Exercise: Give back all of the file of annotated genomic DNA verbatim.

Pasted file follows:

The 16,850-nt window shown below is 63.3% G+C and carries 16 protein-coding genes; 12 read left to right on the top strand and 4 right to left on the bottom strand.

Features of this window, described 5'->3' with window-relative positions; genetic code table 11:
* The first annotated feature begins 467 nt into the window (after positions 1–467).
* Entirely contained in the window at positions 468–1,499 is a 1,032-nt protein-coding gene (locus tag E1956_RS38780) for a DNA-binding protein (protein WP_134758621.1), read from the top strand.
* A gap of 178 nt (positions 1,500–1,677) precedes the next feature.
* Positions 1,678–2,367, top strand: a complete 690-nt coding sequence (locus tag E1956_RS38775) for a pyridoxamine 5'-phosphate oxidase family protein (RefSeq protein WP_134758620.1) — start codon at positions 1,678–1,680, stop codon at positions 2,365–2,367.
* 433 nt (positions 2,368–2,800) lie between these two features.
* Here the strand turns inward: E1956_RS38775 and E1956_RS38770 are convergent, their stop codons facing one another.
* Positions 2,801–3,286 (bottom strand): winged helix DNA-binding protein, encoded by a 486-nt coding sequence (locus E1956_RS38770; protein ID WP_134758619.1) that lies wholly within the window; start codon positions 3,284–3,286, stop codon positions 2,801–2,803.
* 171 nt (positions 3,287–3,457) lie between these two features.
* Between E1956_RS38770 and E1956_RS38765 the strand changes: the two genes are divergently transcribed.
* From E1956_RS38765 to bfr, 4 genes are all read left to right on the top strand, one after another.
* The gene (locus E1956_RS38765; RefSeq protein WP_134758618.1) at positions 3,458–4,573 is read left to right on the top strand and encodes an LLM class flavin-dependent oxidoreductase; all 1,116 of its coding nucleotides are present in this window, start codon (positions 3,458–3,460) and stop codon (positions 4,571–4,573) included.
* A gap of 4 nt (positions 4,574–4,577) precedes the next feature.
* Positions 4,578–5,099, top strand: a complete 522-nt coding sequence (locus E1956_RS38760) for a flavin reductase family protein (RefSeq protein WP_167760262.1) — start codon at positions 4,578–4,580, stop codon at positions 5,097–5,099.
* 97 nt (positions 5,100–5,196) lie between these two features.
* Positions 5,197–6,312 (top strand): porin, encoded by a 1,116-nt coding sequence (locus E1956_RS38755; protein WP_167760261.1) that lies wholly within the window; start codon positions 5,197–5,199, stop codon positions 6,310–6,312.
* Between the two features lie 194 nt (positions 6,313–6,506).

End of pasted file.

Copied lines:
The 16,850-nt window shown below is 63.3% G+C and carries 16 protein-coding genes; 12 read left to right on the top strand and 4 right to left on the bottom strand.

Features of this window, described 5'->3' with window-relative positions; genetic code table 11:
* The first annotated feature begins 467 nt into the window (after positions 1–467).
* Entirely contained in the window at positions 468–1,499 is a 1,032-nt protein-coding gene (locus tag E1956_RS38780) for a DNA-binding protein (protein WP_134758621.1), read from the top strand.
* A gap of 178 nt (positions 1,500–1,677) precedes the next feature.
* Positions 1,678–2,367, top strand: a complete 690-nt coding sequence (locus tag E1956_RS38775) for a pyridoxamine 5'-phosphate oxidase family protein (RefSeq protein WP_134758620.1) — start codon at positions 1,678–1,680, stop codon at positions 2,365–2,367.
* 433 nt (positions 2,368–2,800) lie between these two features.
* Here the strand turns inward: E1956_RS38775 and E1956_RS38770 are convergent, their stop codons facing one another.
* Positions 2,801–3,286 (bottom strand): winged helix DNA-binding protein, encoded by a 486-nt coding sequence (locus E1956_RS38770; protein ID WP_134758619.1) that lies wholly within the window; start codon positions 3,284–3,286, stop codon positions 2,801–2,803.
* 171 nt (positions 3,287–3,457) lie between these two features.
* Between E1956_RS38770 and E1956_RS38765 the strand changes: the two genes are divergently transcribed.
* From E1956_RS38765 to bfr, 4 genes are all read left to right on the top strand, one after another.
* The gene (locus E1956_RS38765; RefSeq protein WP_134758618.1) at positions 3,458–4,573 is read left to right on the top strand and encodes an LLM class flavin-dependent oxidoreductase; all 1,116 of its coding nucleotides are present in this window, start codon (positions 3,458–3,460) and stop codon (positions 4,571–4,573) included.
* A gap of 4 nt (positions 4,574–4,577) precedes the next feature.
* Positions 4,578–5,099, top strand: a complete 522-nt coding sequence (locus E1956_RS38760) for a flavin reductase family protein (RefSeq protein WP_167760262.1) — start codon at positions 4,578–4,580, stop codon at positions 5,097–5,099.
* 97 nt (positions 5,100–5,196) lie between these two features.
* Positions 5,197–6,312 (top strand): porin, encoded by a 1,116-nt coding sequence (locus E1956_RS38755; protein WP_167760261.1) that lies wholly within the window; start codon positions 5,197–5,199, stop codon positions 6,310–6,312.
* Between the two features lie 194 nt (positions 6,313–6,506).